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A technique that could allow women with mitochondrial diseases to have healthy children showed promise in a group of four women — and the research also flagged why it might not work in some cases.

Why it matters:

Mitochondrial diseases are transmitted from mothers to their offspring; they have no cures and are often fatal. But an experimental therapy has shown promise in animals, and one boy was born this spring in Mexico with the technique.

The approach involves taking the nucleus out of a donor egg that has healthy mitochondria and replacing it with the nucleus from the mother with the mitochondrial disease. But when you suck that nuclear DNA out of the mother’s egg, a little bit of diseased mitochondria might come along for the ride, and scientists want to know whether those mitochondria will hijack the new egg and give the child the disease.


While the technique had been studied in healthy human cells before, this was the first paper that used eggs from women that had mitochondrial diseases, said Dr. Paula Amato, a coauthor and OB-GYN at Oregon Health and Science University.

The nitty-gritty:

The scientists studied eggs from four women with mitochondrial disease and 11 healthy women. They transferred nuclear DNA from the cells with diseased mitochondria into the donor cells and then formed “cell lines” — collections of identical cells derived from a single cell. (They also made cell lines by transferring nuclear DNA from healthy cells to other healthy cells, for controls.) Then they cultured the cells for up to 10 weeks and found that the majority of cell lines had less than 1 percent of the diseased mitochondrial DNA — a good sign. But in two of the cell lines, the diseased mitochondria took over, erasing any trace of their healthy counterparts. In other words, the cells “reversed” to a diseased state. (A similar process happened for two of the control cell lines.)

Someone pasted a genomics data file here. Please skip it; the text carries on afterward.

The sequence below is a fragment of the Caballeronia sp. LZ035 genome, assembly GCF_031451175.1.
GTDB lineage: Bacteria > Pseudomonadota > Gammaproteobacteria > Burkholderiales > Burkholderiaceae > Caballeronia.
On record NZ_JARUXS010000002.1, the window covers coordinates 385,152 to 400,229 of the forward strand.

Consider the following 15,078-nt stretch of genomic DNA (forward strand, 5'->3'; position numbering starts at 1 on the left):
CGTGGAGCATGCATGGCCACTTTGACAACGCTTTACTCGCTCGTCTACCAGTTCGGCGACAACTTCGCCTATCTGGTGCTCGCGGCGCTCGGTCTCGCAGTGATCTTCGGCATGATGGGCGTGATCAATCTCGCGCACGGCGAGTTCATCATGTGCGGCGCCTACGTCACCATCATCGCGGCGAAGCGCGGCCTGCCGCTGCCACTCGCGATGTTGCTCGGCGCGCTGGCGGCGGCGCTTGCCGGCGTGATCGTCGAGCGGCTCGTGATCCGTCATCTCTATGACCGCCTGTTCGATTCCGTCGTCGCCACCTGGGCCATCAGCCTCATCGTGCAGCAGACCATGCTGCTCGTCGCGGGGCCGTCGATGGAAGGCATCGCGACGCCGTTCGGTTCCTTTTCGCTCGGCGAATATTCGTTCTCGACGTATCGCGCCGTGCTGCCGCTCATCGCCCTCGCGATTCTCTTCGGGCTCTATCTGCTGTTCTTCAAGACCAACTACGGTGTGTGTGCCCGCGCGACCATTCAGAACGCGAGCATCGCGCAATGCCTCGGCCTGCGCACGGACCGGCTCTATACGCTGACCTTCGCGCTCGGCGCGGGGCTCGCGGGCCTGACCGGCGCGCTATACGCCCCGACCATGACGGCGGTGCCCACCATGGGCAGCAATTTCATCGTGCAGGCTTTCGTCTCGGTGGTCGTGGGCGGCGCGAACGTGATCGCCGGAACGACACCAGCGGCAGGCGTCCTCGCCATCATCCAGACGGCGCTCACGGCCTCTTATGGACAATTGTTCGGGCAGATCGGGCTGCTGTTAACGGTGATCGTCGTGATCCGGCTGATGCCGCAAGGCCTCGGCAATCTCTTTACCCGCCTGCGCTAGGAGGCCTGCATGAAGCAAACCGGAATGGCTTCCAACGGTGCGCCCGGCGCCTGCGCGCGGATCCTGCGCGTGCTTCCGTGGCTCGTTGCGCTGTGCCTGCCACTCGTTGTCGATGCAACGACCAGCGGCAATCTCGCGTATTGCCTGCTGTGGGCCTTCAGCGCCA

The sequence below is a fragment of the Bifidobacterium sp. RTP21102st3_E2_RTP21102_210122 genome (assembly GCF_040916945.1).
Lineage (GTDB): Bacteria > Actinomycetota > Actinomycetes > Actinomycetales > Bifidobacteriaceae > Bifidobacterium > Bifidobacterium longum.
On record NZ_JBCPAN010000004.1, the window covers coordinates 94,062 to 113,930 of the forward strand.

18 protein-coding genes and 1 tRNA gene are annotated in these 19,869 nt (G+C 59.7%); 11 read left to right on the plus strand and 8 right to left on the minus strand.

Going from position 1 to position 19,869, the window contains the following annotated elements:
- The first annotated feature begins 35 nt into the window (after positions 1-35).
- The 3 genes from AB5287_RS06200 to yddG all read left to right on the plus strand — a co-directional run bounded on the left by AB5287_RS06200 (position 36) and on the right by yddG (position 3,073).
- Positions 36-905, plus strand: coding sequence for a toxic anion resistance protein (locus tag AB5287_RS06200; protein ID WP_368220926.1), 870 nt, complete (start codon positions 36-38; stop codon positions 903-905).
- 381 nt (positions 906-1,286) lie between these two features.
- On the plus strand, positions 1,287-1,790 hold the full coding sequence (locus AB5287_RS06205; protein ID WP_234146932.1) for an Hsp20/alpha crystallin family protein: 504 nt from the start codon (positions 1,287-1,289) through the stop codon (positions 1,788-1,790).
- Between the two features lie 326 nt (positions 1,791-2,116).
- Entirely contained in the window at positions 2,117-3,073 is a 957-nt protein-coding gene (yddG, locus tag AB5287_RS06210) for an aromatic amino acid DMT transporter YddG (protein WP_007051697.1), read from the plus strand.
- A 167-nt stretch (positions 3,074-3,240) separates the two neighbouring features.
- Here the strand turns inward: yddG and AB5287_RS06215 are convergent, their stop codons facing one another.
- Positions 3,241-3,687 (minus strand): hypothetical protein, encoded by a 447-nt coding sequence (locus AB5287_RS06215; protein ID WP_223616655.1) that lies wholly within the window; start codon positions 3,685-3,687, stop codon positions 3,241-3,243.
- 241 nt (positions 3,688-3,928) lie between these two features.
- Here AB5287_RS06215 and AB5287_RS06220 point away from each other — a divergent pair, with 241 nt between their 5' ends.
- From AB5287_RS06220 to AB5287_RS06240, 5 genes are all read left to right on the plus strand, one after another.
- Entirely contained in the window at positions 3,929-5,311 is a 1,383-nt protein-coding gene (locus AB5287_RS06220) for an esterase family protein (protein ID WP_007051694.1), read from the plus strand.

That aligns with research published earlier this year, but it goes a step further, identifying particular genetic characteristics of the reversed cell lines that might explain why, in those cell lines, the defective mitochondria took over. The researchers said that could someday enable a system to match mothers to donors.

But keep in mind:

“The phenomenon we see is still purely artificial,” said Shoukhrat Mitalipov, director of the OHSU Center for Embryonic Cell and Gene Therapy — meaning that the diseased mitochondria taking over the cell only happens in the cell cultures in a lab, and not necessarily in real animals. His lab has produced rhesus macaques and mice using this technique, and in none of the animals does the original mother’s mitochondria take over the cell.

It’s also a small sample size. In a clinical trial, Mitalipov would like to recruit 10 or 15 women with mitochondrial disease, but since he had to rely completely on private funding for this study, he set the limit at five. (One dropped out when she was later determined to be ineligible.)

What they’re saying:

“I think this paper clearly is an another move forward in buttressing the body of science [of mitochondrial replacement therapy],” said Dr. Eli Adashi, a professor of medical science at Brown University’s Warren Alpert Medical School who has written articles about the politics of such therapies. But it will be hard for researchers to take full advantage of that science, he said, if the government continues to prohibit federal dollars from being spent on it.

The bottom line:

Understanding why some mitochondrial replacements work while others don’t is one of the next stages of translating this promising therapy to the clinic.